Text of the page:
Sometimes the other men invented amusing dreams about the future, such as forecasting that during a future dinner engagement they might forget themselves when the soup was served and beg the hostess to ladle it “from the bottom.”

The attempt to develop a sense of humor and to see things in a humorous light is some kind of a trick learned while mastering the art of living. Yet it is possible to practice the art of living even in a concentration camp, al though suffering is omnipresent. To draw an analogy: a man’s suffering is similar to the behavior of gas. If a certain quantity of gas is pumped into an empty chamber, it will fill the chamber completely and evenly, no matter how big the chamber. Thus suffering completely fills the human soul and conscious mind, no matter whether the suffering is great or little. Therefore the “size” of human suffering is absolutely relative.

It also follows that a very trifling thing can cause the greatest of joys. Take as an example something that happened on our journey from Auschwitz to the camp affiliated with Dachau. We had all been afraid that our transport was heading for the Mauthausen camp. We became more and more tense as we approached a certain bridge over the Danube which the train would have to cross to reach Mauthausen, according to the statement of experienced traveling companions. Those who have never seen anything similar cannot possibly imagine the dance of joy performed in the carriage by the prisoners when they saw that our transport was not crossing the bridge and was instead heading “only” for Dachau.

And again, what happened on our arrival in that camp, after a journey lasting two days and three nights? There had not been enough room for everybody to crouch on the floor of the carriage at the same time. The majority of us had to stand all the way, while a few took turns at squat ting on the scanty straw which was soaked with human urine. When we arrived the first important news that we heard from older prisoners was that this comparatively small camp (its population was 2,500) had no “oven,” no crematorium, no gas! That meant that a person who had become a “Moslem” could not be taken straight to the gas chamber, but would have to wait until a so-called “sick convoy” had been arranged to return to Auschwitz. This joyful surprise put us all in a good mood. The wish of the senior warden of our hut in Auschwitz had come true: we had come, as quickly as possible, to a camp which did not have a “chimney”—unlike Auschwitz. We laughed and cracked jokes in spite of, and during, all we had to go through in the next few hours.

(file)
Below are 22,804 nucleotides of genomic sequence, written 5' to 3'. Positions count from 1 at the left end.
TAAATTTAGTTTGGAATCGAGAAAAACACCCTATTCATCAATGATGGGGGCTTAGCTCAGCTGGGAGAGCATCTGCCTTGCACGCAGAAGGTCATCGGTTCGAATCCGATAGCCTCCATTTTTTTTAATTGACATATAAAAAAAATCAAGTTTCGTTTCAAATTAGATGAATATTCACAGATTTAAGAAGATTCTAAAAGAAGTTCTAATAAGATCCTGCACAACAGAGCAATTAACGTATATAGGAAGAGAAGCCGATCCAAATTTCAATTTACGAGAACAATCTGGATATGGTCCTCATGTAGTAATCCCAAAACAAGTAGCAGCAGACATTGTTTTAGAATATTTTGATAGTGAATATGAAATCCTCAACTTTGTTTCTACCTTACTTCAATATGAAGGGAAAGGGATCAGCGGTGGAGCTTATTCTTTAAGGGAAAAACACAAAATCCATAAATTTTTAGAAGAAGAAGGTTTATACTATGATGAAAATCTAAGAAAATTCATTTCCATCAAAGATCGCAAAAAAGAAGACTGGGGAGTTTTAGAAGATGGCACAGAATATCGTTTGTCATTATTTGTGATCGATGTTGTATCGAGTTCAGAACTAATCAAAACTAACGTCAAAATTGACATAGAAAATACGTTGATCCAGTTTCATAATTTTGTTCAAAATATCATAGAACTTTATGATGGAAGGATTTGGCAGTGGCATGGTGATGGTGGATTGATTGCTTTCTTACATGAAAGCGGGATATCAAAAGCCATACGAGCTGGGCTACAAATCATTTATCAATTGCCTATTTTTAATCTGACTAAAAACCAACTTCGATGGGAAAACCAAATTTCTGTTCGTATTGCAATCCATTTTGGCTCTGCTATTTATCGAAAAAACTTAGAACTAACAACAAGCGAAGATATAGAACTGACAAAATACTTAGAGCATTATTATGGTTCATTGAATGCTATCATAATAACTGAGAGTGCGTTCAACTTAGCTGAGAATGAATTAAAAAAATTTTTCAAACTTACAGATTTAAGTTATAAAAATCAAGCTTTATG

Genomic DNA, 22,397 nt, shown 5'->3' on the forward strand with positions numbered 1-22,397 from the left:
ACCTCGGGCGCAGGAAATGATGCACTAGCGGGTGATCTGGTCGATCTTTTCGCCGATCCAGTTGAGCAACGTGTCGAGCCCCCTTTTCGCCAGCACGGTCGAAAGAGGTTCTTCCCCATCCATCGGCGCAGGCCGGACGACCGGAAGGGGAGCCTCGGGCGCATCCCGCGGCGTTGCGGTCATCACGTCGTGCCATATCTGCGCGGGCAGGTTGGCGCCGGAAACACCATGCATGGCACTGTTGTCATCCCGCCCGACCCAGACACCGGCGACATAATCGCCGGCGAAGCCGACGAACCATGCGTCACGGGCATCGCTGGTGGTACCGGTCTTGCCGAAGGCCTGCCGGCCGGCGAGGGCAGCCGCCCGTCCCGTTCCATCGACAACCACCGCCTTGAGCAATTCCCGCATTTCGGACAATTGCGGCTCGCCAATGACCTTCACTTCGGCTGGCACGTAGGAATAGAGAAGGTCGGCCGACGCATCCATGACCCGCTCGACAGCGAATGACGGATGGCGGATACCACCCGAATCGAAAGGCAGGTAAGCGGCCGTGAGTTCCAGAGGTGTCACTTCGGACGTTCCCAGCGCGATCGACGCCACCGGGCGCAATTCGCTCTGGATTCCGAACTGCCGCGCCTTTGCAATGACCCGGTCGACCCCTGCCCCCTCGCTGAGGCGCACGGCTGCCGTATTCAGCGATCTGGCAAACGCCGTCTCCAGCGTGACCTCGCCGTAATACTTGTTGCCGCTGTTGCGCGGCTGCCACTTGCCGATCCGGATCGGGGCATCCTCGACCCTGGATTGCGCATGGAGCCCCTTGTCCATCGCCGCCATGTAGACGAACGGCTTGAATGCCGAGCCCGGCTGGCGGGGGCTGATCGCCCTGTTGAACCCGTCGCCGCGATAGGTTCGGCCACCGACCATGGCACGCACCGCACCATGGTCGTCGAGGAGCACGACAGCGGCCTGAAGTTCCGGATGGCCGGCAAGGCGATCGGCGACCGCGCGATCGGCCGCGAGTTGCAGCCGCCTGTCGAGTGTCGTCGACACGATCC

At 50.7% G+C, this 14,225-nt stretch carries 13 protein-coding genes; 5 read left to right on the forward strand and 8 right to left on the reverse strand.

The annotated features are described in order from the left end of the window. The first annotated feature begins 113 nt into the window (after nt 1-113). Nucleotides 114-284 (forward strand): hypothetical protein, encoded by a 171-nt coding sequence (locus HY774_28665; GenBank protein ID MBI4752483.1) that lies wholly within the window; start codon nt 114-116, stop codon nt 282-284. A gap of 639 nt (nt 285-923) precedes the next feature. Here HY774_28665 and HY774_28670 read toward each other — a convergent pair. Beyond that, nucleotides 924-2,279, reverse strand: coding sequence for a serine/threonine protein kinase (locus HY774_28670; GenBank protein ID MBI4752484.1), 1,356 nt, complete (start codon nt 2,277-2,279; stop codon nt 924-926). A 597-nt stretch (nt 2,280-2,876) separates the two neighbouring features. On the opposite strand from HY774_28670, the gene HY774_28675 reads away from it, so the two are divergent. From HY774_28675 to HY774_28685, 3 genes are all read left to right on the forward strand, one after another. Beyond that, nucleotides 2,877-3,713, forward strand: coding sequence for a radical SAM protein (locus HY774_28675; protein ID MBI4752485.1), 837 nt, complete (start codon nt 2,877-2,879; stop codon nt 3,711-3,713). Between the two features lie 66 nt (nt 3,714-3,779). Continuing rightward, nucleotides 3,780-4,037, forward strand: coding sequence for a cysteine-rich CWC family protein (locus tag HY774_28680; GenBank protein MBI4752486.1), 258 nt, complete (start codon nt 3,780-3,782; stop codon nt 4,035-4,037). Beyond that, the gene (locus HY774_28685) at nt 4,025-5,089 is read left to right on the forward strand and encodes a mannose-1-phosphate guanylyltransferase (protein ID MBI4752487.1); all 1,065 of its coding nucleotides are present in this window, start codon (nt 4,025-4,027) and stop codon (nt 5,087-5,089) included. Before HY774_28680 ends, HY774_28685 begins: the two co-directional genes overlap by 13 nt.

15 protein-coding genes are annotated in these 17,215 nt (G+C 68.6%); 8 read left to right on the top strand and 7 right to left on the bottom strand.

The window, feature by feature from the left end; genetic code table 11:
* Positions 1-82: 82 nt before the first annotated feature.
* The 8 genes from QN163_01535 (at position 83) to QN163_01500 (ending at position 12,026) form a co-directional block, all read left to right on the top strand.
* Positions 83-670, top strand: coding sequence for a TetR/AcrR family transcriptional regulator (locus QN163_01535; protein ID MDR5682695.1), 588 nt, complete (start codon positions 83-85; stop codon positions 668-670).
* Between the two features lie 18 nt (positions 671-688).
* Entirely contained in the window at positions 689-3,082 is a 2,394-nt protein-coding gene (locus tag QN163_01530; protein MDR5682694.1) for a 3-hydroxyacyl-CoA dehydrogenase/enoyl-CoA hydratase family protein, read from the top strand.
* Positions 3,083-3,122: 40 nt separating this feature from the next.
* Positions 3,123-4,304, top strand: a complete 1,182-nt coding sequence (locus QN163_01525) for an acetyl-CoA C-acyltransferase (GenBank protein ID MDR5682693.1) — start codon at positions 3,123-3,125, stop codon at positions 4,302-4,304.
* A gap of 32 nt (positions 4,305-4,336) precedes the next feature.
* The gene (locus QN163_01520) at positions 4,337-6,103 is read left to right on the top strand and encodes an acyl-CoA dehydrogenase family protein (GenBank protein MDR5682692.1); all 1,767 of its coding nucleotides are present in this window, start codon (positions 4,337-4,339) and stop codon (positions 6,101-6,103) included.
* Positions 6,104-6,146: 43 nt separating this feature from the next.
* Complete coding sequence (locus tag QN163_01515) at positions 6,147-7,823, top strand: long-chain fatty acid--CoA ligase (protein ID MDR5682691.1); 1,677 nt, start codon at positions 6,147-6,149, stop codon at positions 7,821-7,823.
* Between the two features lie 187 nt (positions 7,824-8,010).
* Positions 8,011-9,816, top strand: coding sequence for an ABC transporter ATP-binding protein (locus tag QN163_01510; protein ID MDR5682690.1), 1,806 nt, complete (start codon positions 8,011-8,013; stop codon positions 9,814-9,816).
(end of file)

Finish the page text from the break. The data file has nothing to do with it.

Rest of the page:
W7hen we new arrivals were counted, one of us was missing. So we had to wait outside in the rain and cold wind until the missing man was found. He was at last discovered in a hut, where he had fallen asleep from exhaustion. Then the roll call was turned into a punishment parade. All through the night and late into the next morning, we had to stand outside, frozen and soaked to the skin after the strain of our long journey. And yet we were all very pleased! There was no chimney in this camp and Auschwitz was a long way off.

Another time we saw a group of convicts pass our work site. How obvious the relativity of all suffering appeared to us then! We envied those prisoners their relatively well regulated, secure and happy life. They surely had regular opportunities to take baths, we thought sadly. They surely had toothbrushes and clothes, brushes, mattresses—a separate one for each of them—and monthly mail bringing them news of the whereabouts of their relatives, or at least of whether they were still alive or not. We had lost all that a long time ago.

And how we envied those of us who had the opportunity to get into a factory and work in a sheltered room! It was everyone’s wish to have such a lifesaving piece of luck. The scale of relative luck extends even further. Even among those detachments outside the camp (in one of which I was a member) there were some units which were considered worse than others. One could envy a man who did not have to wade in deep, muddy clay on a steep slope emptying the tubs of a small field railway for twelve hours daily. Most of the daily accidents occurred on this job, and they were often fatal.